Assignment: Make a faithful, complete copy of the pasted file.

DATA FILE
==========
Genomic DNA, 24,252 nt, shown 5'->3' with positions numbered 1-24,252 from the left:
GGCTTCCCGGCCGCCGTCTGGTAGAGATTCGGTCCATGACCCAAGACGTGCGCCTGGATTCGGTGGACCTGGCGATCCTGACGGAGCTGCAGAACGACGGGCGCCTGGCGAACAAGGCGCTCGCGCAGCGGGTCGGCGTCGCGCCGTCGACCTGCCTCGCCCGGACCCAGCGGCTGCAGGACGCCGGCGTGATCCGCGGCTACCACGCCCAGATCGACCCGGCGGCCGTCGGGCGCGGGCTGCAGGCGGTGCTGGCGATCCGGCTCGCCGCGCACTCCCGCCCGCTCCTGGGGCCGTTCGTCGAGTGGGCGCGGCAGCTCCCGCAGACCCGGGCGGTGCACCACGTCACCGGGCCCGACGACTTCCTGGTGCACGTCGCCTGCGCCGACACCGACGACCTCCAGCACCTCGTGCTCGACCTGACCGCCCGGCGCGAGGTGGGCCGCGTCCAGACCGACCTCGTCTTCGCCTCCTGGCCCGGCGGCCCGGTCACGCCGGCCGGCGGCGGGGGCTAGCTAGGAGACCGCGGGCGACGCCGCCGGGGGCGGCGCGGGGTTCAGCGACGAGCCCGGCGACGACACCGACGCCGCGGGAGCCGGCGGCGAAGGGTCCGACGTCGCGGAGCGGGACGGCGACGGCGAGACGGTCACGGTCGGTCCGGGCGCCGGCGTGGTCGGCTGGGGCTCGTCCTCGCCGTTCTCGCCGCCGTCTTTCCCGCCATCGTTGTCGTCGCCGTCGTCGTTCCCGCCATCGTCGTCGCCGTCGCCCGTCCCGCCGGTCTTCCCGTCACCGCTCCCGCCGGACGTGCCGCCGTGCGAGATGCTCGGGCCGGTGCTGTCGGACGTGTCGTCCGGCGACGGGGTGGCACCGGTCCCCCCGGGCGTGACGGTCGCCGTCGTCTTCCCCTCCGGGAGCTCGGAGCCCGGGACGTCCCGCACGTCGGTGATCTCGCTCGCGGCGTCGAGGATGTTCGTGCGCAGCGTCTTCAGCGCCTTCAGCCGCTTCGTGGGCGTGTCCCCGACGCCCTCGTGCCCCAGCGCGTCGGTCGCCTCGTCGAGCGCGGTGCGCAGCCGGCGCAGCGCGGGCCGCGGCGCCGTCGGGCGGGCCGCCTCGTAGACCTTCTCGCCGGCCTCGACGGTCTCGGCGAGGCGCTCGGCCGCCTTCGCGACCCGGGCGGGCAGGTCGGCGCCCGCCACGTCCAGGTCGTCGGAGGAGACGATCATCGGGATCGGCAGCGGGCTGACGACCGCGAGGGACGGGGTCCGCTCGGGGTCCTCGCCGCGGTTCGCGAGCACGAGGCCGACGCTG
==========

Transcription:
Genomic DNA, 24,252 nt, shown 5'->3' with positions numbered 1-24,252 from the left:
GGCTTCCCGGCCGCCGTCTGGTAGAGATTCGGTCCATGACCCAAGACGTGCGCCTGGATTCGGTGGACCTGGCGATCCTGACGGAGCTGCAGAACGACGGGCGCCTGGCGAACAAGGCGCTCGCGCAGCGGGTCGGCGTCGCGCCGTCGACCTGCCTCGCCCGGACCCAGCGGCTGCAGGACGCCGGCGTGATCCGCGGCTACCACGCCCAGATCGACCCGGCGGCCGTCGGGCGCGGGCTGCAGGCGGTGCTGGCGATCCGGCTCGCCGCGCACTCCCGCCCGCTCCTGGGGCCGTTCGTCGAGTGGGCGCGGCAGCTCCCGCAGACCCGGGCGGTGCACCACGTCACCGGGCCCGACGACTTCCTGGTGCACGTCGCCTGCGCCGACACCGACGACCTCCAGCACCTCGTGCTCGACCTGACCGCCCGGCGCGAGGTGGGCCGCGTCCAGACCGACCTCGTCTTCGCCTCCTGGCCCGGCGGCCCGGTCACGCCGGCCGGCGGCGGGGGCTAGCTAGGAGACCGCGGGCGACGCCGCCGGGGGCGGCGCGGGGTTCAGCGACGAGCCCGGCGACGACACCGACGCCGCGGGAGCCGGCGGCGAAGGGTCCGACGTCGCGGAGCGGGACGGCGACGGCGAGACGGTCACGGTCGGTCCGGGCGCCGGCGTGGTCGGCTGGGGCTCGTCCTCGCCGTTCTCGCCGCCGTCTTTCCCGCCATCGTTGTCGTCGCCGTCGTCGTTCCCGCCATCGTCGTCGCCGTCGCCCGTCCCGCCGGTCTTCCCGTCACCGCTCCCGCCGGACGTGCCGCCGTGCGAGATGCTCGGGCCGGTGCTGTCGGACGTGTCGTCCGGCGACGGGGTGGCACCGGTCCCCCCGGGCGTGACGGTCGCCGTCGTCTTCCCCTCCGGGAGCTCGGAGCCCGGGACGTCCCGCACGTCGGTGATCTCGCTCGCGGCGTCGAGGATGTTCGTGCGCAGCGTCTTCAGCGCCTTCAGCCGCTTCGTGGGCGTGTCCCCGACGCCCTCGTGCCCCAGCGCGTCGGTCGCCTCGTCGAGCGCGGTGCGCAGCCGGCGCAGCGCGGGCCGCGGCGCCGTCGGGCGGGCCGCCTCGTAGACCTTCTCGCCGGCCTCGACGGTCTCGGCGAGGCGCTCGGCCGCCTTCGCGACCCGGGCGGGCAGGTCGGCGCCCGCCACGTCCAGGTCGTCGGAGGAGACGATCATCGGGATCGGCAGCGGGCTGACGACCGCGAGGGACGGGGTCCGCTCGGGGTCCTCGCCGCGGTTCGCGAGCACGAGGCCGACGCTG